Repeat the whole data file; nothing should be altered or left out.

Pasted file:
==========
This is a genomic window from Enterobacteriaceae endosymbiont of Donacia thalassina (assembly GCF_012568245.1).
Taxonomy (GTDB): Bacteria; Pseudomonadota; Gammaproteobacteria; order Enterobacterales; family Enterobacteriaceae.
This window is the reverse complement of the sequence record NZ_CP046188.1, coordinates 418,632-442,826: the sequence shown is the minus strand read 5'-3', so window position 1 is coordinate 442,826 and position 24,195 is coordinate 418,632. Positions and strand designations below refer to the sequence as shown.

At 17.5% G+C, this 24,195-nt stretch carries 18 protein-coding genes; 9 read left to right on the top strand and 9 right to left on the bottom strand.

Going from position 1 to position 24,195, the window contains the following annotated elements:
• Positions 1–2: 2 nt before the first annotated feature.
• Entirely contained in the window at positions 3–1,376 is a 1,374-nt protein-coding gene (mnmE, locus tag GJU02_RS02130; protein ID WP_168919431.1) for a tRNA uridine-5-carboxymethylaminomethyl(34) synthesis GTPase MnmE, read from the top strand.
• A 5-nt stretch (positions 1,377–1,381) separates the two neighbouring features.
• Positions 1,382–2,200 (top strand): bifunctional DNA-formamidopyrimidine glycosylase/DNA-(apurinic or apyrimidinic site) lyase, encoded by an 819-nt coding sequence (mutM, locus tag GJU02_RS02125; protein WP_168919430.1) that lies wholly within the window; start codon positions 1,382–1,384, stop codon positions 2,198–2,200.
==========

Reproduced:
This is a genomic window from Enterobacteriaceae endosymbiont of Donacia thalassina (assembly GCF_012568245.1).
Taxonomy (GTDB): Bacteria; Pseudomonadota; Gammaproteobacteria; order Enterobacterales; family Enterobacteriaceae.
This window is the reverse complement of the sequence record NZ_CP046188.1, coordinates 418,632-442,826: the sequence shown is the minus strand read 5'-3', so window position 1 is coordinate 442,826 and position 24,195 is coordinate 418,632. Positions and strand designations below refer to the sequence as shown.

At 17.5% G+C, this 24,195-nt stretch carries 18 protein-coding genes; 9 read left to right on the top strand and 9 right to left on the bottom strand.

Going from position 1 to position 24,195, the window contains the following annotated elements:
• Positions 1–2: 2 nt before the first annotated feature.
• Entirely contained in the window at positions 3–1,376 is a 1,374-nt protein-coding gene (mnmE, locus tag GJU02_RS02130; protein ID WP_168919431.1) for a tRNA uridine-5-carboxymethylaminomethyl(34) synthesis GTPase MnmE, read from the top strand.
• A 5-nt stretch (positions 1,377–1,381) separates the two neighbouring features.
• Positions 1,382–2,200 (top strand): bifunctional DNA-formamidopyrimidine glycosylase/DNA-(apurinic or apyrimidinic site) lyase, encoded by an 819-nt coding sequence (mutM, locus tag GJU02_RS02125; protein WP_168919430.1) that lies wholly within the window; start codon positions 1,382–1,384, stop codon positions 2,198–2,200.